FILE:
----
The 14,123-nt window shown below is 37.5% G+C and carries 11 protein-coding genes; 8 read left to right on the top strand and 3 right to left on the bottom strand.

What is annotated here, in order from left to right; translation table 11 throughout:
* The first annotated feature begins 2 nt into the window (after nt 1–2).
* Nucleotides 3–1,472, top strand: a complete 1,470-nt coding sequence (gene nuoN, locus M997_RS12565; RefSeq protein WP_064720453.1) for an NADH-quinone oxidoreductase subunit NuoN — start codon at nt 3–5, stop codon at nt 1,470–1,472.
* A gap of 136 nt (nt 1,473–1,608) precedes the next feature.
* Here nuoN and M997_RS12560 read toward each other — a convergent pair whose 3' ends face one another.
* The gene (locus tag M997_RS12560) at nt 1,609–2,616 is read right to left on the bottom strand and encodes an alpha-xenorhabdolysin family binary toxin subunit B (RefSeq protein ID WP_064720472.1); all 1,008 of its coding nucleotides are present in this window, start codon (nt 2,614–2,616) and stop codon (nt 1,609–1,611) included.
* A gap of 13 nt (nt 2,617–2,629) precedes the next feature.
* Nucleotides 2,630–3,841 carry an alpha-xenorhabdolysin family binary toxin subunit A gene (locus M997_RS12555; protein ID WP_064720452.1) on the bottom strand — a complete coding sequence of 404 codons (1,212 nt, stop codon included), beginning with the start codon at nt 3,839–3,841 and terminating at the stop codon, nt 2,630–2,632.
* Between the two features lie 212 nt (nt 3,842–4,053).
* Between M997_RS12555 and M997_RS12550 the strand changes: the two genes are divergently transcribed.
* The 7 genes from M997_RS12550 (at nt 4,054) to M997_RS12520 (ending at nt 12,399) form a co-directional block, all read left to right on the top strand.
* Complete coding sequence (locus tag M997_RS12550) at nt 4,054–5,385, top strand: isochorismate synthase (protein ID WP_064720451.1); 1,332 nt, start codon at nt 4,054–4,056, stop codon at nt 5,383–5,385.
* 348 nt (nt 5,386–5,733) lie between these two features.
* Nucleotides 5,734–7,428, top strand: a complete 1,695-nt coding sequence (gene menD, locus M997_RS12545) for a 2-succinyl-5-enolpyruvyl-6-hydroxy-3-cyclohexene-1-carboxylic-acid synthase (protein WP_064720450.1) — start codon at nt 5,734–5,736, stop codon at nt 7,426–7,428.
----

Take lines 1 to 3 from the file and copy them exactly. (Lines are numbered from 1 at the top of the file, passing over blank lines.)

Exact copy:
The 14,123-nt window shown below is 37.5% G+C and carries 11 protein-coding genes; 8 read left to right on the top strand and 3 right to left on the bottom strand.

What is annotated here, in order from left to right; translation table 11 throughout:
* The first annotated feature begins 2 nt into the window (after nt 1–2).